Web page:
Notes on Krotz (2009) Mediatization
Regular readers of this blog will have noticed that I’ve been searching for a while for ways of grasping media and societal/cultural change. Well, the following notes may be of use in this regard. They are taken from:
Krotz, F. (2009) Mediatization: a concept with which to grasp media and societal change. In K. Lundby (ed.) Mediatization: Concept, Changes, Consequences. New York: Peter Lang.
21-22 Intro – why do we need a concept like mediatization?
Families, peer groups, schools are still the fundamental institutions in socialisation. But they are also mediatized, cannot be understood w/o media. But what do we mean by ‘mediatized’?
23-28 The concept and some underlying assumptions
23 Humans are complex communicative animals. Media = ‘something that modifies communication’
24 Mediatization = ‘a historical, ongoing, long-term process in which more and more media emerge and are institutionalized’. It is a meta-process analogous to individualisation, commercialisation and globalisation – an ordering principle that allows us to relate events and developments unfolding in different places and historical times.
Underlying assumptions of this concept:
1. mediatization is ‘grounded in the modification of communication as the basic principle of how people construct the social and cultural world’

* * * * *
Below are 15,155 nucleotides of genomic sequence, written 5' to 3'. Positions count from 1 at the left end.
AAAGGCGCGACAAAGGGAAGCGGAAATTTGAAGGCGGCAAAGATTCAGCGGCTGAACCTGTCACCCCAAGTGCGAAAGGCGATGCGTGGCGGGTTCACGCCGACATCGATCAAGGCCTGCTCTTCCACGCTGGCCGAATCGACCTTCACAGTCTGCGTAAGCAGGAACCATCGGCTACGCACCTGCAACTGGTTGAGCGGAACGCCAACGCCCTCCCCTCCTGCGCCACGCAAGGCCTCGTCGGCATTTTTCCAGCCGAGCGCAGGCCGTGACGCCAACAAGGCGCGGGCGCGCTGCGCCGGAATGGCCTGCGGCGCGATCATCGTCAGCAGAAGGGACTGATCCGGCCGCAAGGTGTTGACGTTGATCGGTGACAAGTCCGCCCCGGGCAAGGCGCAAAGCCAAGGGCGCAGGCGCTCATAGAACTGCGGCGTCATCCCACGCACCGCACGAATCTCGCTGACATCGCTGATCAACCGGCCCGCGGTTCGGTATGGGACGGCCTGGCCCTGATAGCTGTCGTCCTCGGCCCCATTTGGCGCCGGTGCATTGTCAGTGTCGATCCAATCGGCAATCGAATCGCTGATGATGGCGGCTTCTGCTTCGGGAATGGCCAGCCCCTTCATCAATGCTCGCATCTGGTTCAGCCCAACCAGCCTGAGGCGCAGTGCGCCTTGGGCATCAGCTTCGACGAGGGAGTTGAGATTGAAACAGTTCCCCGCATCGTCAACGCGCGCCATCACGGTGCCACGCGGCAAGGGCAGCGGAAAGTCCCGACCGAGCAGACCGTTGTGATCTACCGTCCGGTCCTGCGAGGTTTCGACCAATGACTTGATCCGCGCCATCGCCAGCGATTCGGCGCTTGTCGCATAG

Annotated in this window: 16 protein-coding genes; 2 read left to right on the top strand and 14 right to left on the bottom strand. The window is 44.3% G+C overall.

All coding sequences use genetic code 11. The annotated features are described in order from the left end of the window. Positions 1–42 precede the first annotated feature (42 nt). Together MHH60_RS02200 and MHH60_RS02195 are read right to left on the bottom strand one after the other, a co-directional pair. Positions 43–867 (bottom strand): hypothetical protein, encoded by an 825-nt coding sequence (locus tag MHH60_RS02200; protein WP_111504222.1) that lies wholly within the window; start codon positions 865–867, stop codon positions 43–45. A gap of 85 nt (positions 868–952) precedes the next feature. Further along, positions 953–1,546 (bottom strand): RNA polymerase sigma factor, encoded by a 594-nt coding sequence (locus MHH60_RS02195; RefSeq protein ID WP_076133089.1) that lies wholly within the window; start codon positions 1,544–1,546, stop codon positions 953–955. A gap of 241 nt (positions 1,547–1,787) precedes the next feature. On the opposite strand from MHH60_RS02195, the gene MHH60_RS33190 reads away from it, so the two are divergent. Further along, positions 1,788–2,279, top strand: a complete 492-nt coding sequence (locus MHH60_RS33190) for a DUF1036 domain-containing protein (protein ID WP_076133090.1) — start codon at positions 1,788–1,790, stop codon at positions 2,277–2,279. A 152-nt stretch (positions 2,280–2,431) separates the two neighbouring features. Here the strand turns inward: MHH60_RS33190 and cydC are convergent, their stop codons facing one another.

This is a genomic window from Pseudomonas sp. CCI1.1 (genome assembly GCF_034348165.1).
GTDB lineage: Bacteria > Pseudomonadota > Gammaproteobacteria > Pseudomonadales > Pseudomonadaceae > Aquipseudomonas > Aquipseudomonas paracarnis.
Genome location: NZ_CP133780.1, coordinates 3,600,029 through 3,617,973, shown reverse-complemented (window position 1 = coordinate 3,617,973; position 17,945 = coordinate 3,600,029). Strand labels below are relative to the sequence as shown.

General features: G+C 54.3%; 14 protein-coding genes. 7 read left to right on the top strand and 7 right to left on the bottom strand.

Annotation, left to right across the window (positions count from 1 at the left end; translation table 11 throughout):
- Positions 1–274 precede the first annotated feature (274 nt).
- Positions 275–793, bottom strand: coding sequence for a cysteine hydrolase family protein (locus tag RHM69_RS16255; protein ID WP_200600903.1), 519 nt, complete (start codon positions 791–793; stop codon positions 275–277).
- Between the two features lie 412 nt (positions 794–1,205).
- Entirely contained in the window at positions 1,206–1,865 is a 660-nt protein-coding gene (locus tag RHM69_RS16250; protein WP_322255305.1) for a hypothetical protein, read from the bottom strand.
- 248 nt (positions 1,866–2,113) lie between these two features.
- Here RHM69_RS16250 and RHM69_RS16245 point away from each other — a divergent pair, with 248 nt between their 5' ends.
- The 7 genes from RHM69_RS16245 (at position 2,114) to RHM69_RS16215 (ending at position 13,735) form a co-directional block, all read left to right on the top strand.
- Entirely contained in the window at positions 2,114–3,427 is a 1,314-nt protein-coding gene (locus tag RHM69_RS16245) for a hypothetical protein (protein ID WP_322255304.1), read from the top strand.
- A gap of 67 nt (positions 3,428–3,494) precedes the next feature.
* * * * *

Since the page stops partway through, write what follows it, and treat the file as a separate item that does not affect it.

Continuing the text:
2. compatible with ICT domestication theory (Silverstone)
3. it is a meta-process just like globalisation or individualisation
4. media develops in non-substitutional way, i.e. new media don’t replace older media, they co-exist
5. people have access to a set of media and media functions – we call this the media environment
6. mediatization not to be confused with diffusion of innovations (Rogers 1995) which refers to ‘the distribution of a fixed innovation in a population with a clear advantage for its users’ – computers and internet not like that, don’t have ‘a fixed and unchangeable form of use’
7. must study mediatization in relation to other meta-processes (see above)
8. unlike medium theory (Innis, McLuhan, Ong, Goody) mediatization theory is a historical-processual approach not centred on medium or technology
28-31 Understanding communication
With Williams, Carey, Habermas, Sapir-Whorf etc, communication here seen from cultural or societal perspective, not behaviouristic or functional, that is, complex communication is what characterises humans and is ‘the basis of all our thinking and experiences’
Mediated and non-mediated communication are very different, and to understand societal or cultural change we must take into account mediatization.
31-32 Mediatization as a framework for empirical work
A lot of research exists on new media, but precious few broad theories. Mediatization can be useful in the following ways:
1. Starting point should be not single medium but ‘different forms of mediated communication’ e.g. mass, interpersonal, interactive.
2. Of particular interest are changes to ‘the different fields of everyday life, culture and society’ at micro, macro and mezzo levels.
3. [unclear paragraph.]
33-37 Theoretical relations and enlargements
Habermas, Bourdieu, Elias [this section rather unclear, drafty]